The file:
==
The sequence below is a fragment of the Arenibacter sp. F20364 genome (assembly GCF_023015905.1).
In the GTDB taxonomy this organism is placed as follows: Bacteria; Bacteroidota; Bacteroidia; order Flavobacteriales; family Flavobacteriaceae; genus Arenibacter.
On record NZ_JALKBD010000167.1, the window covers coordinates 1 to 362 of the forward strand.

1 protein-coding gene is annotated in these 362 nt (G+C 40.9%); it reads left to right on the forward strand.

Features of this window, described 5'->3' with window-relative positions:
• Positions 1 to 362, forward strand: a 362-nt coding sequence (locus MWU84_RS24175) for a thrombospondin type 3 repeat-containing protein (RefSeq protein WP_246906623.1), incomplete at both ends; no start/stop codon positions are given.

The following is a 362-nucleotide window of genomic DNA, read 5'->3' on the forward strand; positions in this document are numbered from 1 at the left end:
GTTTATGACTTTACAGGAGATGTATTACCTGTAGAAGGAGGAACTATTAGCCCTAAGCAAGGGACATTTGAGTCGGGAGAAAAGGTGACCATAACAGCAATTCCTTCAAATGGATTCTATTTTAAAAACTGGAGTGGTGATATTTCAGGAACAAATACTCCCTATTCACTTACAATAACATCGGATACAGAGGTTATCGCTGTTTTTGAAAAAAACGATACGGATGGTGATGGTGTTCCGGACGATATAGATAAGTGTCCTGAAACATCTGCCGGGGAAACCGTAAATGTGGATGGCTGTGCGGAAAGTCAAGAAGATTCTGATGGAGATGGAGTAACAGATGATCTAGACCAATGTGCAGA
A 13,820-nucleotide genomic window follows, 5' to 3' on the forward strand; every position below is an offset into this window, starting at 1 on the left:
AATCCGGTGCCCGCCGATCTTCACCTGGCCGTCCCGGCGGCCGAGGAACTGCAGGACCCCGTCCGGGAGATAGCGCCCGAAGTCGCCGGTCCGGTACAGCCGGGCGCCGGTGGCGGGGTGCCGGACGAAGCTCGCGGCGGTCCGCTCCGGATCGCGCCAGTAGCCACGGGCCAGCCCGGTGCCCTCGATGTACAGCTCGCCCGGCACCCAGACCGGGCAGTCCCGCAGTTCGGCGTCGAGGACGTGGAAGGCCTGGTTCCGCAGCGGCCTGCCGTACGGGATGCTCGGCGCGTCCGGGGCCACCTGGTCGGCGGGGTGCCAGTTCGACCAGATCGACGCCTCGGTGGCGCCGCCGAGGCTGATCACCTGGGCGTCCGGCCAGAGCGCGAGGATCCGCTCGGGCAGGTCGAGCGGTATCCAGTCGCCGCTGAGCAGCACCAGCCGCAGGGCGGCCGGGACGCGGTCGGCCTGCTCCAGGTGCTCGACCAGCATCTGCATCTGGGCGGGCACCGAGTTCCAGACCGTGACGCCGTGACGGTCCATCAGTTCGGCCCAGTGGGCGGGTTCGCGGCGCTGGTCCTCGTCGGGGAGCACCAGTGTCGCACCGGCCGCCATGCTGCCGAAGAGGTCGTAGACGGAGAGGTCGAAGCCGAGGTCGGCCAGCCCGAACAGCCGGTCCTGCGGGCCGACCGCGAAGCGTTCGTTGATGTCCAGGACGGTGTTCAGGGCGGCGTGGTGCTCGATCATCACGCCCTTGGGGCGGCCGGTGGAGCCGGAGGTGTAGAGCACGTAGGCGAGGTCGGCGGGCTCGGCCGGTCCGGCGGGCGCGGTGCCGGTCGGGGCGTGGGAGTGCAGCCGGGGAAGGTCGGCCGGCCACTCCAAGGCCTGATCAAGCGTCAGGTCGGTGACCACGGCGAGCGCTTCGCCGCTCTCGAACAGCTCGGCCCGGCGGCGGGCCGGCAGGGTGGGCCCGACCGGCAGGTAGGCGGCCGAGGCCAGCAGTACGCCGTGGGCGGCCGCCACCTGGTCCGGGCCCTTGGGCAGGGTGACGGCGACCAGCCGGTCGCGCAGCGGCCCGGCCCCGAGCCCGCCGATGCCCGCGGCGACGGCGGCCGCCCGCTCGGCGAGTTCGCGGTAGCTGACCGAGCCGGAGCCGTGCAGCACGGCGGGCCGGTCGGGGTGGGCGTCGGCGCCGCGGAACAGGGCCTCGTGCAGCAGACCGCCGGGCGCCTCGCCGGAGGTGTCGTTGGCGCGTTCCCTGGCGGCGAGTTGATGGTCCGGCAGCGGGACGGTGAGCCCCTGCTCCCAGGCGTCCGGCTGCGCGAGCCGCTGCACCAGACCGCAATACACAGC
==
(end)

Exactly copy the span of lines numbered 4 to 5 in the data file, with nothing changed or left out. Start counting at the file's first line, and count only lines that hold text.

1 protein-coding gene is annotated in these 362 nt (G+C 40.9%); it reads left to right on the forward strand.

Features of this window, described 5'->3' with window-relative positions: